To see these same investors talk about equity and health equity, in particular, being extremely important for them publicly — it hasn't shown up in the data. I have a hard time believing that it's because of a lack of quality in the market. And we're starting to see a lot of companies that are focusing on health-equity initiatives either shutting down or rebranding and merging with other companies but really just running into the challenges in fundraising.

It is a very opaque, bias-driven process — startups raising from venture capital. So, undoubtedly, we're going to continue to have inequitable outcomes when it comes to companies that get funded that are led by founders of color and women until we get more transparency about the processes, what are the benchmarks for success, etc.

I've had in the last year and a half investors lie to us about or quickly change their mind about either investing or how much money they're going to invest, saying they're going to do one thing and not doing it. There's no way for founders to push against that sort of behavior.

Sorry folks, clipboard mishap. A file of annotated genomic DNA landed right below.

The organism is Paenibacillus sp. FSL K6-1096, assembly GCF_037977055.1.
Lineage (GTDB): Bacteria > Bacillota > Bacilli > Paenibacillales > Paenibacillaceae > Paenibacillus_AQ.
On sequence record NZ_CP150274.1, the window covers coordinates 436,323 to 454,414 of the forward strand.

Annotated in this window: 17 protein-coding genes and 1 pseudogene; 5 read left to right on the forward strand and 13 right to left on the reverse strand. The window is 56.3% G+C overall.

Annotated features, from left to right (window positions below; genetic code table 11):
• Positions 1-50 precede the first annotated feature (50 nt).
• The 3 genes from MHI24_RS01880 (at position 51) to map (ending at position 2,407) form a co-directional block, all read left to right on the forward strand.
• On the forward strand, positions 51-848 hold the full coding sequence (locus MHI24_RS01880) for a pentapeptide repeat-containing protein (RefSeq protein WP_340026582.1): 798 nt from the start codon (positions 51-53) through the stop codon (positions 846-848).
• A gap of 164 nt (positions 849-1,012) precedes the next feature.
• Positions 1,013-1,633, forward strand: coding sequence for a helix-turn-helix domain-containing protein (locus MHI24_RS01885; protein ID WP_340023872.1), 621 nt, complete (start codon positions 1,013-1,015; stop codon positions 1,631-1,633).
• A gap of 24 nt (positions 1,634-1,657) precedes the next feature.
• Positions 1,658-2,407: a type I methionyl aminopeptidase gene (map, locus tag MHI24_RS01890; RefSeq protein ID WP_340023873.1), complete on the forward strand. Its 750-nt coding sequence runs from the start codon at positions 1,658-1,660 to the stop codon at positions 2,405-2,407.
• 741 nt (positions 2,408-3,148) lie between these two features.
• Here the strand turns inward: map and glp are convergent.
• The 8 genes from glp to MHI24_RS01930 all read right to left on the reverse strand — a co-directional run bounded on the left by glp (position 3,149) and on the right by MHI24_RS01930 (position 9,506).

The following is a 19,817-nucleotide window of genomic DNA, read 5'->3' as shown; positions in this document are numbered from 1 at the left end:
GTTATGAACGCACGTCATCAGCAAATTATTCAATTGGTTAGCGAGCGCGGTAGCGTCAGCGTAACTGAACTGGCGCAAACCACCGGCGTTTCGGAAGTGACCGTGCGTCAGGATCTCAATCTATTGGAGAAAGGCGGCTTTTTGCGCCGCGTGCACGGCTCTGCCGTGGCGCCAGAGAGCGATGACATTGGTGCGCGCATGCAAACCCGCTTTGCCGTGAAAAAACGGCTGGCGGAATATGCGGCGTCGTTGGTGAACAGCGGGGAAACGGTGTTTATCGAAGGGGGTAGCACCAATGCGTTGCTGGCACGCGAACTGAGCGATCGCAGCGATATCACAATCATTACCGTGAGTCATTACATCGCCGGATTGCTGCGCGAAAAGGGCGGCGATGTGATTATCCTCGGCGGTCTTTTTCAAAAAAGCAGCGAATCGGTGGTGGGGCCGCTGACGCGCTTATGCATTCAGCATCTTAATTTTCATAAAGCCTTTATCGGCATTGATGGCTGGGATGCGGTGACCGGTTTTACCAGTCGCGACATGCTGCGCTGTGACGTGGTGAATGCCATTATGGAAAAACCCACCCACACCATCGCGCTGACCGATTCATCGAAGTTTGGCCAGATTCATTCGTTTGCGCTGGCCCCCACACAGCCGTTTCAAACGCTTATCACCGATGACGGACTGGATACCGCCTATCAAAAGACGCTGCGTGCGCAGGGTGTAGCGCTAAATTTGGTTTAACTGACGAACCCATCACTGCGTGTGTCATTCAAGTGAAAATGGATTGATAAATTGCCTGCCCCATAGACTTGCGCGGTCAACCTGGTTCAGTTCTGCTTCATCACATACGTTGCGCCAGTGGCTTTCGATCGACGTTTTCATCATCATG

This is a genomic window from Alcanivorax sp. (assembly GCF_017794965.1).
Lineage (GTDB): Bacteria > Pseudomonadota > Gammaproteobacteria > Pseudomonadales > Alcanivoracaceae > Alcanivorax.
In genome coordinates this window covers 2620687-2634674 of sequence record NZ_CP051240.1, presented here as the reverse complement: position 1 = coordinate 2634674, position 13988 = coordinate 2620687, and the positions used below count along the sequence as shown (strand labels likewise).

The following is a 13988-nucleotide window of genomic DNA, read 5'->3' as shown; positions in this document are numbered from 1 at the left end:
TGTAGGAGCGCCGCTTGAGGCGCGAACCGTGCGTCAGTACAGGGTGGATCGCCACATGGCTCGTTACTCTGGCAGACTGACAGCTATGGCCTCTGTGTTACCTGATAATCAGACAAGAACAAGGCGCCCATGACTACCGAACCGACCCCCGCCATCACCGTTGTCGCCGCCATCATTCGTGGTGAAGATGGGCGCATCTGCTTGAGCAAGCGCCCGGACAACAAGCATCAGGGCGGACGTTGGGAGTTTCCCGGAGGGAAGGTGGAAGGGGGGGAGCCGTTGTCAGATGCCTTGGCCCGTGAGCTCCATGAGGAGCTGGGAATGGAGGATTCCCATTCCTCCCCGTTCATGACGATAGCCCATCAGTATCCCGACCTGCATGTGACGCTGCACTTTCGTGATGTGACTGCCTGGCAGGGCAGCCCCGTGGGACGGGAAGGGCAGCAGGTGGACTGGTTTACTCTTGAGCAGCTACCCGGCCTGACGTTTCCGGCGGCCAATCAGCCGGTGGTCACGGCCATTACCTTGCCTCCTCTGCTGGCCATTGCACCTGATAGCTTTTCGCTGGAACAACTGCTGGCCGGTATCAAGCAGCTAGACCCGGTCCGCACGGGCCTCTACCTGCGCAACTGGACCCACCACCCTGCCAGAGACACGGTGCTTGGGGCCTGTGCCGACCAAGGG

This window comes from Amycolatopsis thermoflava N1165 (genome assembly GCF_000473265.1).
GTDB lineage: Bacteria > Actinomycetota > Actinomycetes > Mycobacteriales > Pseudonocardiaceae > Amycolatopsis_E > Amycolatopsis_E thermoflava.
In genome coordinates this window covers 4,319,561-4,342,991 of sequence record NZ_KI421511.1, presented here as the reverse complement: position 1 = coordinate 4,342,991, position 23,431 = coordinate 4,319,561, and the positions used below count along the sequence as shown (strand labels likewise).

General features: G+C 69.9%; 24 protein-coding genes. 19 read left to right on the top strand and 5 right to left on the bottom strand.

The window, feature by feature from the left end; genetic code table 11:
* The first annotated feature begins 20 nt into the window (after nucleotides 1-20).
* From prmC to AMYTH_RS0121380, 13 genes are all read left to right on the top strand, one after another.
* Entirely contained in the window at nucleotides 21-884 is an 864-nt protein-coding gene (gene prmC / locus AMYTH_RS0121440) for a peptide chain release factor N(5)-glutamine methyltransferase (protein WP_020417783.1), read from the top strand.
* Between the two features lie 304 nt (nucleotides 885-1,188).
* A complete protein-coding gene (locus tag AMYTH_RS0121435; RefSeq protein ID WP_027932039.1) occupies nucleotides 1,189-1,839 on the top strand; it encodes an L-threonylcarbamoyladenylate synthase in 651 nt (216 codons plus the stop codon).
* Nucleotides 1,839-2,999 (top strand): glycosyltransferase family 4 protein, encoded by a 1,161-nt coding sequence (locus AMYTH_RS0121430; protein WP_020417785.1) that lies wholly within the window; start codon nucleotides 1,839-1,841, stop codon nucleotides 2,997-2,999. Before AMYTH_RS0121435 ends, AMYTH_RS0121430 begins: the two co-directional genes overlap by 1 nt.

How do you handle that? Do you just keep your head down and keep working and hope to find investors that believe in what you're doing?

Precisely. You have to look at fundraising as a numbers game. I've been able to quickly learn whether we're talking to an investor or potential partner who's really interested in investing as quickly as possible, who's information seeking, who's just sort of taking the call as a checkbox just to say they're looking at a health-equity company. You have to be discerning around who you give access to your time but also try to have a high bar and a high filter for vetting certain investors.